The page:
How does the Windows "Secure Desktop" mode work?

  • Can anyone explain (or provide a link to a simple explanation) of what the Windows "Secure Desktop" mode is and how it works?

    I just heard about it in the KeePass documentation (KeePass - Enter Master Key on a Secure Desktop) and would like to understand it better.

    Generally letter style headers and footers are considered unnecessary on SE sites. I pulled them out for you.

    Secure Desktop link was broken. FTFY. Also, FTR: Even though a "Secure Desktop" similar to UAC, *might* be able to protect you against software keyloggers, they will be ineffective against hardware keyloggers. You still should not enter in any passwords (or other data) that you value on a system you do not trust.

    @Iszi thanks for pointing that out. What are hardware keyloggers? Would that be like a specially engineered keyboard in an internet cafe? I'm mostly concerned about my Windows PC so I'm willing to trust that the hardware is fine but I am concerned about Malware installing itself.

    Hardware keyloggers come in many forms. It could be a dongle plugged in between the keyboard and the USB/PS2 port (anyone still using PS2?) or it could be an entire keyboard. There's been many a story told about people at security conventions having their passwords snatched up by the cleaning lady.

    I agree with the security comments of @iszi. The security of the keyboard in UAC mode vs keyloggers is not well documented. IF you have not falled prey to phishing or a Trojan horse program that has side effects, any LIMITED USER/Base user process will not be able to read the UAC Secure desktop keyboard input. BUT. beware. If a program sets the registry key disabling SecureDesktop when it runs its install (hopefully not possible with Install Sheild) UAC runs in the user context and any non-admin key logger grabs UAC content. (GOOD behavior detection AV catches keyloggers though)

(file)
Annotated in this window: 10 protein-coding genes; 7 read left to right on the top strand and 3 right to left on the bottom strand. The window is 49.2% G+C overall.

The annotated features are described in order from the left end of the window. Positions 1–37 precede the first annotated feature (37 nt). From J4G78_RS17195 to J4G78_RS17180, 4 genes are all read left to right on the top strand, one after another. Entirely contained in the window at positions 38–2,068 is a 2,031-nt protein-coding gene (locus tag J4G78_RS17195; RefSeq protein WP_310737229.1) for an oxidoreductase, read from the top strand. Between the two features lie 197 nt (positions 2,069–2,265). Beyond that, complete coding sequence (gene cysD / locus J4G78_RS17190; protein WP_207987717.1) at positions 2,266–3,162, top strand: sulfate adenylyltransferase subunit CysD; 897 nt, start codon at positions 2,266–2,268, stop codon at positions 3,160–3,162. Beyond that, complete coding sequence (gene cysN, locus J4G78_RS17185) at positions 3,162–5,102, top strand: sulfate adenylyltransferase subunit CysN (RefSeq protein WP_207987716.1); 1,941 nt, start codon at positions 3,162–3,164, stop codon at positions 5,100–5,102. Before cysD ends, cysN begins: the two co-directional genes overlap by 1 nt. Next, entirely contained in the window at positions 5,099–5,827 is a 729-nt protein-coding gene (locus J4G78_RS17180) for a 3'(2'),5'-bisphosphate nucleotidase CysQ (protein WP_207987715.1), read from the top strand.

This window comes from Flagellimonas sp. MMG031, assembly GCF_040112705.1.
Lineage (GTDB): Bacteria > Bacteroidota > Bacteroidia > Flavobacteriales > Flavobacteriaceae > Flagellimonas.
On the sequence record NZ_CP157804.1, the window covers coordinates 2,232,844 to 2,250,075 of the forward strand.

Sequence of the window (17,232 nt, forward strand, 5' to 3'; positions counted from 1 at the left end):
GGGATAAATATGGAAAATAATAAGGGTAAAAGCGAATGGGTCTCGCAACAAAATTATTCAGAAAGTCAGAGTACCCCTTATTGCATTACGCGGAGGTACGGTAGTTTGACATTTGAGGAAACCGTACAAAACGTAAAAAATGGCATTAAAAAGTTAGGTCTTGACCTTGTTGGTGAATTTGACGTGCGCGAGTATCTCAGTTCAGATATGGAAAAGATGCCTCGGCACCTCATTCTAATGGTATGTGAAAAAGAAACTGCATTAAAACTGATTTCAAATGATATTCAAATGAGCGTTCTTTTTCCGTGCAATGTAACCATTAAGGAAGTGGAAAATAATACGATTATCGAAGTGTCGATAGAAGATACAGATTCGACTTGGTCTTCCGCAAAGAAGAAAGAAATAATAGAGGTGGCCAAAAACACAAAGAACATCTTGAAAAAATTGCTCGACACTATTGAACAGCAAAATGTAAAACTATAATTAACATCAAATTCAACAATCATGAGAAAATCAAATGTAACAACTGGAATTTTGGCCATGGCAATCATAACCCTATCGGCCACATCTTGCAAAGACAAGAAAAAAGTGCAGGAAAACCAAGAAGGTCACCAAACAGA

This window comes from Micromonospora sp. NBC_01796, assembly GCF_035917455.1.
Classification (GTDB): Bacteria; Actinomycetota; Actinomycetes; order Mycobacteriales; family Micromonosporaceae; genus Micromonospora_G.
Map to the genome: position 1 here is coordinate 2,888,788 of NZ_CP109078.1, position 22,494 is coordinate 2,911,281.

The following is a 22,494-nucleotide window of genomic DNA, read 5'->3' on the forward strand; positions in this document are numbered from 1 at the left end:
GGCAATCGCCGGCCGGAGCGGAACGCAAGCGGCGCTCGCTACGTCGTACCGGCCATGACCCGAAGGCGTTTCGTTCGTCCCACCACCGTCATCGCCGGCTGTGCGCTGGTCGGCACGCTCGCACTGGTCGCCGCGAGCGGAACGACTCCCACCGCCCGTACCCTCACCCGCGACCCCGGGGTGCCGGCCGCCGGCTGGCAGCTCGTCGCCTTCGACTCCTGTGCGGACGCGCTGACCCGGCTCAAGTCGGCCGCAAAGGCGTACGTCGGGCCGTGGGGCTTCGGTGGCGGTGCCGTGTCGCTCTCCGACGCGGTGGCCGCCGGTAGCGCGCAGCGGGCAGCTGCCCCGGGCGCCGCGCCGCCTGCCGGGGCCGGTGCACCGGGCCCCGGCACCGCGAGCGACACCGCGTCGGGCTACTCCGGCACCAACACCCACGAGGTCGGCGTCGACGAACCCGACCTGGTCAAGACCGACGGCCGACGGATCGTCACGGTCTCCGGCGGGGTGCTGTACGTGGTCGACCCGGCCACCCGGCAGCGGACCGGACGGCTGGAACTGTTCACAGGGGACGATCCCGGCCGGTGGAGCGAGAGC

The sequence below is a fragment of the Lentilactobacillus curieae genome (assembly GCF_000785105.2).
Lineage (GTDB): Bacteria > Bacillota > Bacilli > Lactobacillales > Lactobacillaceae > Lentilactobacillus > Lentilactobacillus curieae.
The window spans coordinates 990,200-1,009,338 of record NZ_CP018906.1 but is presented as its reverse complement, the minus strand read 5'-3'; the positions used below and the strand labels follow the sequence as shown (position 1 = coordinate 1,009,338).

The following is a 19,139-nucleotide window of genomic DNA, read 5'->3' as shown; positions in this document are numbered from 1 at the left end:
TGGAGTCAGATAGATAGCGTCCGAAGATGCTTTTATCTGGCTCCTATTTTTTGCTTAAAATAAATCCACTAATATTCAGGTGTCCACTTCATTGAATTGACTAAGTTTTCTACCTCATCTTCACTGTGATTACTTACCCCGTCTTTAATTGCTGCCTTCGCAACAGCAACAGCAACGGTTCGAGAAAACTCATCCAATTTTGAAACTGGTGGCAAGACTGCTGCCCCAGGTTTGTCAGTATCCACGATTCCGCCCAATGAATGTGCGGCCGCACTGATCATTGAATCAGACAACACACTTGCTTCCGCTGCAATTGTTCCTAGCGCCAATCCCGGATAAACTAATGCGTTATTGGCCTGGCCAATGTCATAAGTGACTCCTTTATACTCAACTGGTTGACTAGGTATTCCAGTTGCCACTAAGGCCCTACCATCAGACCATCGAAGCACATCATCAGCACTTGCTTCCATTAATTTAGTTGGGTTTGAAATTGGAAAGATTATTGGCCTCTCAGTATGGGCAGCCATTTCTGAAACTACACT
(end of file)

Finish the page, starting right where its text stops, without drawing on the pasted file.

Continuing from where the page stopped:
• user2213

    user2213 Correct answer

    10 years ago

    Short answer

    There are three, separate issues claiming the name of "Secure Desktop":

    • Windows builtin functions like GINA and the Credential Provider Model.
    • Separation of privileged vs unprivileged applications running as the same user (nominally prevent privilege escalation), which may or may not be related to:
    • SwitchDesktop(), which is what KeePass is using and may or may not (I'm not sure) be resistant to DLL Injection.

    Detailed answer

    As a quick primer to how Windows GUIs are built, basically everything runs through a function called CreateWindow() (I mean everything, every button, every menu, everything) and is given a hWnd or Window Handle. Modifying these Windows is done via another function, SendMessage().

    Here's the catch. As a user mode application, making the right API calls I can fairly easily send messages to other Windows. It's fairly trivial to make buttons disappear from other people's forms. It is a little harder to perform DLL injection and hook the message loop that receives messages (the OS sends Windows messages when things happen to them) but not that much harder. If I can hook those events, I could automatically submit your "yes/no" form. Or, I could change the label from ReallyDodgyVirus.exe to explorer.exe and you'd be none the wiser.

    Insert: A really good article on the various techniques of getting your code into the address space of a running process.

    Now, what are KeePass doing?

    A very brief perusal of the source shows they are using CreateDesktop(), SwitchDesktop() and CloseDesktop() to create a second desktop connected to the physical viewing device you're on. In English, they're asking the kernel to create for them an isolated desktop whose hWnd objects are outside of the findable range of any other application's SendMessage().